By Dave Thompson
The pickings were slender, the lines were middling and the prices, in many cases, were chunky. But Record Store Day’s Black Friday offering has long since settled down into its role as its springtime equivalent’s under-nourished urchin sibling, and 2016 was no different.
There were a handful of fast movers: a triple album expansion of the Afghan Whigs’ “Black Love” that piled demos onto the now-20-year-old original album; a 10-inch addendum to The Monkees’ “Good Times,” which served up red vinyl versions of “Terrifying Me,” “Me & Magdalena (Version 2),” “A Better World” and “Love’s What I Want”; and Harry Nilsson’s “Popeye” soundtrack.
For my money, though, only the long (nine month)-awaited vinyl release for Jherek Bischoff and Amanda Palmer’s “Strung Out In Heaven” EP (8ft Records, above) really set the pulse racing. Originally released online less than a month after Bowie’s death, string-driven rearrangements of “Space Oddity,” “Ashes to Ashes” and “Heroes” all satisfy, an instrumental “Life On Mars?” less so.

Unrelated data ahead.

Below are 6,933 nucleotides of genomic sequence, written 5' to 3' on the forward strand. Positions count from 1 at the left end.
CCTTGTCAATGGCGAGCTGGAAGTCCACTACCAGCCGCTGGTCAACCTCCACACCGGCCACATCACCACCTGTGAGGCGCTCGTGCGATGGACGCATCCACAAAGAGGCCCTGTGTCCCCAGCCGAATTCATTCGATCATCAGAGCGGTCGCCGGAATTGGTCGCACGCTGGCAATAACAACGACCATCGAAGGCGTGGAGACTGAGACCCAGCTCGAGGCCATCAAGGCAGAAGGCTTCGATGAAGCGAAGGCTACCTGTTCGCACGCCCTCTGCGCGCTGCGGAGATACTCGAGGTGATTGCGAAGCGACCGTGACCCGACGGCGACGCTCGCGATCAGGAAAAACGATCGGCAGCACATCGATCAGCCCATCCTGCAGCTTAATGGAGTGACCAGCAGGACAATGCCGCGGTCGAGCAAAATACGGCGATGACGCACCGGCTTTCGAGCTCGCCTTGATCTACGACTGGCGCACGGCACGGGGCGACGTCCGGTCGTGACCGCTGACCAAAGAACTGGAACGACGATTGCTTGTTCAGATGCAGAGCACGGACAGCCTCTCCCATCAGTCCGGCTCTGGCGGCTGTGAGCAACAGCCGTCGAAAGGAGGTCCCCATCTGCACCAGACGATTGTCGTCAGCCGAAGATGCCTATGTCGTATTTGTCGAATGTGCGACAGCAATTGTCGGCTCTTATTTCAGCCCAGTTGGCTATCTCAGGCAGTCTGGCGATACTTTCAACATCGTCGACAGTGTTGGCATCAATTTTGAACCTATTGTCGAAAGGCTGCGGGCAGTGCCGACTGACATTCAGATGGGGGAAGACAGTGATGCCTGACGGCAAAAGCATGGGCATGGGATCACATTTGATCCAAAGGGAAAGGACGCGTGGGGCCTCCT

But it’s the opening “Blackstar” that is the triumph, brittle, beautiful and Brechtian, with eerie strings soaring behind duetting vocals (Palmer and Anna Calvi) that feel well-worn enough to be weary, but are shot through with warmth, regardless. Taking the musical extremes of Bowie’s original to an even darker level, it’s a dramatic rendering, a veritable benchmark for anybody else who ventures into this most (deliberately?) poignant of all Bowie’s latter-day compositions.